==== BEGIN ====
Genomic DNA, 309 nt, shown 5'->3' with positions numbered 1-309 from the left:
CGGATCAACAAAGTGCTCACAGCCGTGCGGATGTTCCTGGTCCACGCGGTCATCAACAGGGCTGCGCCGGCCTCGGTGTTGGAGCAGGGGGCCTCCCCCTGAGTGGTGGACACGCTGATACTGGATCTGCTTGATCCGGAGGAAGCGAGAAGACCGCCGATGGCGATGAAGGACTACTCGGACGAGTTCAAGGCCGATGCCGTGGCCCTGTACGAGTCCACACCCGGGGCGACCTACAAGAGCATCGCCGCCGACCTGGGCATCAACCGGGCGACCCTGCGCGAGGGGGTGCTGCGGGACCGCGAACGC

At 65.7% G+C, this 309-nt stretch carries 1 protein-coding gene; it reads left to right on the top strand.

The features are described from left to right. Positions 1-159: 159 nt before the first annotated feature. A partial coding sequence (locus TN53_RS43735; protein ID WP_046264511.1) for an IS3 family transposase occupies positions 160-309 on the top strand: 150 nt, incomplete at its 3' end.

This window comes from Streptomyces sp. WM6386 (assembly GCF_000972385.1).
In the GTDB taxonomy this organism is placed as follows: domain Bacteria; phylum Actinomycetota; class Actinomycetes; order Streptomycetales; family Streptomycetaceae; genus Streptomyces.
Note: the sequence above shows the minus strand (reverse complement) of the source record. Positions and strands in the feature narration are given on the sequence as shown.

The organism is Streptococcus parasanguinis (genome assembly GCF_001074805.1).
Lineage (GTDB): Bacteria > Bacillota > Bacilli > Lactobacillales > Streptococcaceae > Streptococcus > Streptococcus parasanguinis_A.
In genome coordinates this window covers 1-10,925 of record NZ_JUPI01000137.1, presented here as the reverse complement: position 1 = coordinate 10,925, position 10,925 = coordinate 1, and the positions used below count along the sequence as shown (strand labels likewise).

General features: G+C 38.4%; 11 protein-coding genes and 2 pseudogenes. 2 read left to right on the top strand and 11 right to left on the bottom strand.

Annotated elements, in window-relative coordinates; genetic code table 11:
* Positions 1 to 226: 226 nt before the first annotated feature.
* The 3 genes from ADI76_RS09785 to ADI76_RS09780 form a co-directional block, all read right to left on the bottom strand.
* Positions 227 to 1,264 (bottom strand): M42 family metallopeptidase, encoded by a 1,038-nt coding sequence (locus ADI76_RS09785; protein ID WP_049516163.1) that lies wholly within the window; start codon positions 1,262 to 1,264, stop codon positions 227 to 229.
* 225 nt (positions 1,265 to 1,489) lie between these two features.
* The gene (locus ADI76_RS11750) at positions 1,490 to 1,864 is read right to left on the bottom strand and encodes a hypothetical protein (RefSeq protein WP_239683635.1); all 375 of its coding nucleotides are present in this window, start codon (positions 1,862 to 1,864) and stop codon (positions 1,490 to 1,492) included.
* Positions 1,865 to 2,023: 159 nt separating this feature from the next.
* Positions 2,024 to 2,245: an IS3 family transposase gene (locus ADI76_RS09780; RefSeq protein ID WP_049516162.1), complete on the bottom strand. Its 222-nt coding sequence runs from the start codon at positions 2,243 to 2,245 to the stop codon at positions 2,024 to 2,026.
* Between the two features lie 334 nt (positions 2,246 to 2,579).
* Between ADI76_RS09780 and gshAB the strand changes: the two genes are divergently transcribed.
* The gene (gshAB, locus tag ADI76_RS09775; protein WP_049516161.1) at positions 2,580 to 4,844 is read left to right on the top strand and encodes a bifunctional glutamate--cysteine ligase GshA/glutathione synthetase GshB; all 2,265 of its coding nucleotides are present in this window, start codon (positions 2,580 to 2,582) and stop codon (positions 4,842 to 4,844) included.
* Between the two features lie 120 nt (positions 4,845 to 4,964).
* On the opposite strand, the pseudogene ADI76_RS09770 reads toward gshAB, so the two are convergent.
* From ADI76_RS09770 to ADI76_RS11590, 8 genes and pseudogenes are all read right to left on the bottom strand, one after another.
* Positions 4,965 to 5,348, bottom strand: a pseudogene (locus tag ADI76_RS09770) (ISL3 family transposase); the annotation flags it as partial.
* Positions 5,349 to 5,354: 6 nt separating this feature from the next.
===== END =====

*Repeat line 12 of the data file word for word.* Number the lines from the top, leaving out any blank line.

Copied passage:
Annotated elements, in window-relative coordinates; genetic code table 11: